Pascale Hutton: No you couldn’t [have an event like this with another fandom]. I think part of it is because the show is focused on community and family and kindness so that’s the type of people that it has attracted. People that want to spread that light and spread that love and warmth. So the whole thing is such a positive relationship between the actors and the creators of the show and the fans of the show. So the whole experience is really positive and it comes from such a good hearted place.

Ardra Morse Photography
Ardra Morse Photography

The TV Junkies: The Hollywood Reporter surveyed TV showrunners for their opinion on live tweeting and interacting with fans via social media and received an overwhelmingly negative response. In talking with everyone here I get a completely different vibe. What is your opinion on it?

Brian Bird: Are you kidding? We are building community here. The show is a catalyst but we are building a community so we want for our fans to feel like they’re a part of the show. The more ways that we can do that, like having events like this or having Erin Krakow or Lori Loughlin send a shout out to somebody on Twitter–it takes two seconds. It’s a cyber connection, it’s harmless, but it’s gold. These fans feel like they’re a part of something bigger than themselves.

They say TV is cool people doing cool sh*t but no, we’re human beings, we should be humble about how fortunate we are to have these positions where we can influence culture and we should take it seriously. We should not consider our audience as a bunch of lemmings or a bunch of people who are fawning over us. It’s not about that. It’s about loving on people, it’s about being respectful of them because they have lives, they have stories. They have just as important of a story to tell as anyone in a writing room. So I really have zero respect for anyone who looks down on it or condescends that.

Ardra Morse Photography
Ardra Morse Photography

The TV Junkies: You guys are all quite active on social media and I know that the fans love it. How important is it for you and is it something that you feel you have to do? Do you like doing it?

Erin Krakow: I really like doing it. I came from theater and I’ve said this before, but [in theater] you do a show and then at the end of the show you get that instant feedback. With TV you don’t always get that right? It’s really nice to be this connected to the fans and to get an idea about what they love about the show and what resonates with them, what characters they’re really in to. Getting to know them and seeing how what we’re creating is affecting their lives, it’s really gratifying.

Lori Loughlin: I love doing it. Years ago when I started my career it was just fan mail and it was not so personal. Now I see so many people here and I’m like ‘oh I know you!’ I recognize everybody and I really feel like I’m connected. We’re friends.

Pascalle Hutton: I really like doing it because if you are making a show and nobody’s watching it, what’s the point in making the show? You won’t be making that show for very long. So for us to be able to make the show and be able to actually connect and not be in the bubble, but to be able to communicate with the people that are watching the show and get that feedback and that interaction, it makes it that much more rewarding.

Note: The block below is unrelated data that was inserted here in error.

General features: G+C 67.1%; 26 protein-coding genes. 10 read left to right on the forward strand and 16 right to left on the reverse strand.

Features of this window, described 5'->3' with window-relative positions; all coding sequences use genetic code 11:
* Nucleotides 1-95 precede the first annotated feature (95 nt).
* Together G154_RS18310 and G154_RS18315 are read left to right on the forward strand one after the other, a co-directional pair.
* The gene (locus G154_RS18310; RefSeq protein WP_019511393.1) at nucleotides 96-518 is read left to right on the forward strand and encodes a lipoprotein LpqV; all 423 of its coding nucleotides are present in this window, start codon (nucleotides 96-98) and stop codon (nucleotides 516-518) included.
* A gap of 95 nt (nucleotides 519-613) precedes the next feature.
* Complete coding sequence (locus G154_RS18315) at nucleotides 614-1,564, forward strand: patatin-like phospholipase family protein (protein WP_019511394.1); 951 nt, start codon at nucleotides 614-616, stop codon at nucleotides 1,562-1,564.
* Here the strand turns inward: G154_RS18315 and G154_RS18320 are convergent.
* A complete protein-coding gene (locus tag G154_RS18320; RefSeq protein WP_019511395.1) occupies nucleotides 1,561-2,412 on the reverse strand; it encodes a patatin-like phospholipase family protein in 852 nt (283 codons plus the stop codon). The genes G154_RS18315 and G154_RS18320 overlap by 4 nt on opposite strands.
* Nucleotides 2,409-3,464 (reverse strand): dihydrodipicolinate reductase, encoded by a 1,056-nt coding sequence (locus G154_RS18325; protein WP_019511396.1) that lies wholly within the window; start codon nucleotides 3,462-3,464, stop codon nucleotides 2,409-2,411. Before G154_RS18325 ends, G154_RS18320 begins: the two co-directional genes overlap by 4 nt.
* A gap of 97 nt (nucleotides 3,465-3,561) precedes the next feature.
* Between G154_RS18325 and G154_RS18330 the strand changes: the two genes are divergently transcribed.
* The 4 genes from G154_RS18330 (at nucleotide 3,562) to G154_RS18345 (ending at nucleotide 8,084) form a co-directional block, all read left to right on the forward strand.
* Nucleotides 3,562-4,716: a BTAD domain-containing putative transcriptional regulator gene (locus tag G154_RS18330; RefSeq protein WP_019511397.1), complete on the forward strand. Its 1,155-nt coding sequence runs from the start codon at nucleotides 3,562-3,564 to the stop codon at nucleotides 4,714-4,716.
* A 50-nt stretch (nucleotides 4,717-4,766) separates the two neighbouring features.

Paul Greene: I think it’s very important. It’s become a way of communicating that is instant and immediate and it’s intimate. And I think the fans expect it.

Ardra Morse Photography
Ardra Morse Photography

The TV Junkies: Is it overwhelming trying to keep up with it all and have you had any negative experiences with it?

Lori Loughlin: No I don’t find it overwhelming at all.

Erin Krakow: No, not really. There are parts of my life that I like to keep private so I find that it can sometimes be intrusive. There have been a few people that have tried to contact my family, that feels wrong, but other than that no. I’m really happy to have it. I really like getting to know the fans this way.

Pascalle Hutton: We honestly don’t see any of that negativity. It’s just so much love that we get from our fans, it’s just so positive. The only negative stuff, which was understandable, was when my character was introduced and was kind of trying to break up Jack and Elizabeth. Well obviously people were like ‘whoa, this is quite the character, we love to hate the character.’ But that’s not negative, that was the purpose of the character to be kind of controversial and polarizing like that.

TTVJ: What about all the endless photos and conversations that people tag you in? Does that ever bother you?

Lori Loughlin: No that’s all great.

Erin Krakow: No I really don’t mind that at all. We really love seeing the fan art. It’s always amazing to see what inspires fans to create that art.

 

What do you think about this event and this fandom, have you ever seen or been a part of anything like it? Do you think that it could happen in any other fandom? And how about their thoughts on social media, do you agree?

 

When Calls The Heart’s Christmas Movie “A When Calls The Heart Christmas” airs Sunday, December 25 at 8 p.m. EST on the Hallmark Channel in the US. Season 4 will premiere on Sunday February 19, 2017.

Seasons 3 and 4 will air on CBC in Canada in 2017 but no official date has been announced yet.